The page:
The European Commission has adopted a new digital finance package, containing – for the first time – legislative proposals on crypto-assets and digital operational resilience.
The package – which includes, also for the first time, a retail payments strategy for the 27-member European Union (EU) – is introduced after consultations that launched in the spring.
The simultaneously unveiled measures are designed ultimately to boost Europe’s competitiveness and innovation in the financial sector, “paving the way for Europe to become a global standard-setter”, the Commission said. It intends to give citizens more choice and opportunities in financial services and “modern payments”, while ensuring consumer protection and financial stability.
Its measures, the Commission said, will be “crucial” in supporting the EU’s economic recovery as it will unlock new ways of channelling funding to businesses, while also helping to deliver the European Green Deal and New Industrial Strategy for Europe. It wants to boost “responsible innovation” in the EU’s financial sector, while mitigating potential risks related to investor protection, money laundering and cyber-crime.
‘Technology has much more to offer’
“The future of finance is digital,” said the Commission’s executive vice-president for an economy that works for people, Valdis Dombrovskis, presenting the plans via video-link. “We saw during the lockdown how people were able to get access to financial services thanks to digital technologies such as online banking and fintech solutions. Technology has much more to offer consumers and businesses and we should embrace the digital transformation proactively, while mitigating any potential risks.”
Aims include facilitating EU member states’ citizens’ access to financial products across borders; doing more to help fintech start-ups to scale up; and aiming to ensure a ‘level playing-field’ between all firms – including technology companies, which are increasingly moving into finance – providing financial services.
The retail payments strategy, meanwhile, aims achieve a fully integrated retail payments system in the EU, including instant cross-border payments.
Regulatory framework proposed for crypto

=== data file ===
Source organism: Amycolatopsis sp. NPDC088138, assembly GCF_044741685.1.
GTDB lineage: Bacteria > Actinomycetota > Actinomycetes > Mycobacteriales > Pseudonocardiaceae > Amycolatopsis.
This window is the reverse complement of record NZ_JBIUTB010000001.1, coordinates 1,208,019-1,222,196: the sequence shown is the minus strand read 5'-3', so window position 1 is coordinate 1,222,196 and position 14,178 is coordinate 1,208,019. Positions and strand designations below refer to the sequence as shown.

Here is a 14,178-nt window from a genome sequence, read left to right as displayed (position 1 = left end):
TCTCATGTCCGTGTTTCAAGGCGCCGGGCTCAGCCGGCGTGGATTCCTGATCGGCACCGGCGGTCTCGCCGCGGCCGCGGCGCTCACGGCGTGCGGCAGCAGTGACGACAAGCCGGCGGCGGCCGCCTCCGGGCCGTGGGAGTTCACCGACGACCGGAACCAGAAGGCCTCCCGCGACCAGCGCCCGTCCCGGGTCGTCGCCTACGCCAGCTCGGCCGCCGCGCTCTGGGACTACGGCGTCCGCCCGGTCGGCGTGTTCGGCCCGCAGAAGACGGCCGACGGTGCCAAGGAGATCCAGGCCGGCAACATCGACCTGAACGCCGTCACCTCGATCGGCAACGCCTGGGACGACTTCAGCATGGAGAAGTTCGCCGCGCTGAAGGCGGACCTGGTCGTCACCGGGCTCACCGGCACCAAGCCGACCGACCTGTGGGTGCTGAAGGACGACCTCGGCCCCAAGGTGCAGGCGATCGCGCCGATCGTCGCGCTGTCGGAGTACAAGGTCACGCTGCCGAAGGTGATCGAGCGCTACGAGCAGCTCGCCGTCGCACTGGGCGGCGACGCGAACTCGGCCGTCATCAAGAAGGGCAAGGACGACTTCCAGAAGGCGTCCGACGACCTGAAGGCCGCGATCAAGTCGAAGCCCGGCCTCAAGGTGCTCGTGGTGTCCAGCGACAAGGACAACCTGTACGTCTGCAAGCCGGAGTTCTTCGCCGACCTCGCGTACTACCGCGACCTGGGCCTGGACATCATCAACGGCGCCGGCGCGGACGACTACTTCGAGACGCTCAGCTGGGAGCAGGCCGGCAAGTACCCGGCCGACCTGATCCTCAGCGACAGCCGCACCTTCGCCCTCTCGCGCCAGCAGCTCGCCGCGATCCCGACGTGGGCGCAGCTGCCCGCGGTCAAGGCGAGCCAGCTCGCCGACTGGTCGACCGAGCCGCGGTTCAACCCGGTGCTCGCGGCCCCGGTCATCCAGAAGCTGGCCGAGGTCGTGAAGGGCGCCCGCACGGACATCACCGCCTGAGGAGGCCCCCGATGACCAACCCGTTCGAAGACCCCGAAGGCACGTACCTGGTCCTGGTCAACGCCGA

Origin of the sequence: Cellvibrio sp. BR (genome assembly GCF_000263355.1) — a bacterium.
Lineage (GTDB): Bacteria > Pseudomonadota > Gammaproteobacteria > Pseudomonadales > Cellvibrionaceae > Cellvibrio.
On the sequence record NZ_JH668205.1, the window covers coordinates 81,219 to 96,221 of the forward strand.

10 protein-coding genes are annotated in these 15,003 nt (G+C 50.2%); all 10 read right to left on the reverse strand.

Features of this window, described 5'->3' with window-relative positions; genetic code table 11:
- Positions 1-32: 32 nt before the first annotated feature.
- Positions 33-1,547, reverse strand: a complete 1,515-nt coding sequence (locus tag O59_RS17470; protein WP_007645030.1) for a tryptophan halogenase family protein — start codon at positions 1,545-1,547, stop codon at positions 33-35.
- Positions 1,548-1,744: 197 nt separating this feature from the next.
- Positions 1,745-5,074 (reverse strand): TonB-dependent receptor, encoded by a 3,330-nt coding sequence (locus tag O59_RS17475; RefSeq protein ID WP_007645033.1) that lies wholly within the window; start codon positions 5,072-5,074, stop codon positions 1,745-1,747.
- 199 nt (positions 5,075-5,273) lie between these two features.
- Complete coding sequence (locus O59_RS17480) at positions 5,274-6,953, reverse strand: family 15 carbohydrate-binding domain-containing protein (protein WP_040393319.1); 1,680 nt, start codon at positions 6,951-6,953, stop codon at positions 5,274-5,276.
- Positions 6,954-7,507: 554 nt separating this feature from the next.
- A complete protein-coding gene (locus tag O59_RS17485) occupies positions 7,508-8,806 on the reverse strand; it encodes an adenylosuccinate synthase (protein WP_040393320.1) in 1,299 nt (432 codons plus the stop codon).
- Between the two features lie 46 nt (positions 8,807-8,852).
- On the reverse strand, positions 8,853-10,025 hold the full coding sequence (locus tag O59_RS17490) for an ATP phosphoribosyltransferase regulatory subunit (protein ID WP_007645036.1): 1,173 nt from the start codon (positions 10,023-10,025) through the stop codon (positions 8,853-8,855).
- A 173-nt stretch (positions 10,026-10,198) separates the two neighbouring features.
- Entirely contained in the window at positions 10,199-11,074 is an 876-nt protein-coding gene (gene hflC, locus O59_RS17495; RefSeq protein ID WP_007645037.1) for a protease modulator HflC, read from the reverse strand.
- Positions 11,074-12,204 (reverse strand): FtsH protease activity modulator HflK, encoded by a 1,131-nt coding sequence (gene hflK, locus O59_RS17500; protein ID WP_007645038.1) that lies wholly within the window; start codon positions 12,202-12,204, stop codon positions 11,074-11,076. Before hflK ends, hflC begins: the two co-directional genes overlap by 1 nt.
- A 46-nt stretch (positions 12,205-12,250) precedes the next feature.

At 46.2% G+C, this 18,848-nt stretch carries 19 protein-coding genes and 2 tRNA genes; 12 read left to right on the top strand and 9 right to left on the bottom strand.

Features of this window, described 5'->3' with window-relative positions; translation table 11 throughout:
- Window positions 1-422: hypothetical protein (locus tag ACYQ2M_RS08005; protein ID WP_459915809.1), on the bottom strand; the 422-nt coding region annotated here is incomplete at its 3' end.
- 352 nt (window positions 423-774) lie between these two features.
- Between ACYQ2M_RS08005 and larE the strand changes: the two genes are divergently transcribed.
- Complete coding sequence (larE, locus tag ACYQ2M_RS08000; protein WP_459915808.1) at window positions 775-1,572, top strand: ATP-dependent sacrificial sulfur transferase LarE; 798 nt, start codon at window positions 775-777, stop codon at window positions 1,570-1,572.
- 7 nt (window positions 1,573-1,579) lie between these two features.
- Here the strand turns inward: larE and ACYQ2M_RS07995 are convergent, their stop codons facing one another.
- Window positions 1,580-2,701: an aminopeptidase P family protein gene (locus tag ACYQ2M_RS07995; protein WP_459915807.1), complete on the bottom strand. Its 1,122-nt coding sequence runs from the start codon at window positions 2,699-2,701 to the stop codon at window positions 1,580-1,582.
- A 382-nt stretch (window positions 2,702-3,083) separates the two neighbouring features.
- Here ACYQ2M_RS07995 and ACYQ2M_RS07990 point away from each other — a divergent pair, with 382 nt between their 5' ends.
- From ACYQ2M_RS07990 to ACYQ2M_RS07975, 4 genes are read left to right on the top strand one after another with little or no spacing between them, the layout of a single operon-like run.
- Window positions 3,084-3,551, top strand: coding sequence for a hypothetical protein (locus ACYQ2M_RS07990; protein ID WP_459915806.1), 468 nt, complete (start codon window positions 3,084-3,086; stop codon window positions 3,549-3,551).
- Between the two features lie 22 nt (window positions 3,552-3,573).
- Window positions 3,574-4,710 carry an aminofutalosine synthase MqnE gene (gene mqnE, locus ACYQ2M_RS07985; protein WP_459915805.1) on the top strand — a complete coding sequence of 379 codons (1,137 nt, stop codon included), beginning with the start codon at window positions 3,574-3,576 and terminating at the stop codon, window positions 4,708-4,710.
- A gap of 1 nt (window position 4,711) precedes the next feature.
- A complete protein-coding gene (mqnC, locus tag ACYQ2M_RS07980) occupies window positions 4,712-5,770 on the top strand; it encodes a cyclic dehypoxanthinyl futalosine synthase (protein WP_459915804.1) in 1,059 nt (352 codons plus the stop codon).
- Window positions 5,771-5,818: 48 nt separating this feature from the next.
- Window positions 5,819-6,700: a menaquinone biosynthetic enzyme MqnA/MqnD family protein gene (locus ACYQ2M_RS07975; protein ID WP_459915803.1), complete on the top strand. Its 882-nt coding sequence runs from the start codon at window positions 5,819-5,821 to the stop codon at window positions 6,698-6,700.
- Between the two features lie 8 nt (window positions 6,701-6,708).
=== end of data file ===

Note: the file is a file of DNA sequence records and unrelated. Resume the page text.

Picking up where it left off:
The Commission has also proposed legislation on ‘crypto-assets’. The ‘Regulation on Markets in Crypto Assets’ (what it has dubbed ‘MiCA’) would, it says, provide legal clarity and certainty for crypto-asset issuers and providers. The new rules will allow operators authorised in one member state to provide their services across the EU (known as ‘passporting’).
The Commission says that the EU should put in place a comprehensive framework ‘enabling the uptake of distributed ledger technology (DLT) and crypto-assets’ in the financial sector by 2024, and that it should also ‘address the risks associated with these technologies’.
Issuers of significant asset-backed crypto-assets – global so-called ‘stablecoins’ – would be subject to more stringent requirements.
The Commission also proposes a ‘sandbox’ pilot regime for companies developing infrastructure for the trading and settlement of digital assets.
A ‘Digital Operational Resilience Act’ (‘DORA’) has also been proposed as the EU looks to ensure that all financial system participants have safeguards to mitigate cyber-attacks and other similar risks. The proposed legislation also introduces an oversight framework for ICT providers, such as cloud computing service providers.
In the arena of retail payments, the EU’s Payment Services Directive 2 (PSD2) was already a significant step, paving the way for initiatives such as open banking. PSD2 will be reviewed in Q4 2021, “and adjusted where necessary, in order to support the implementation of the retail payments strategy policies”, the Commission said.
Presentation of the digital finance plans – which were set out alongside an ‘action plan’ to boost the EU’s goal of Capital Markets Union (CMU) – is likely to be one of Dombrovskis’s most significant final tasks in his current role as he is shortly due to take up the Commission’s trade portfolio. Ireland’s Mairead McGuinness, a European Parliament vice-president, is lined up to replace the Latvian.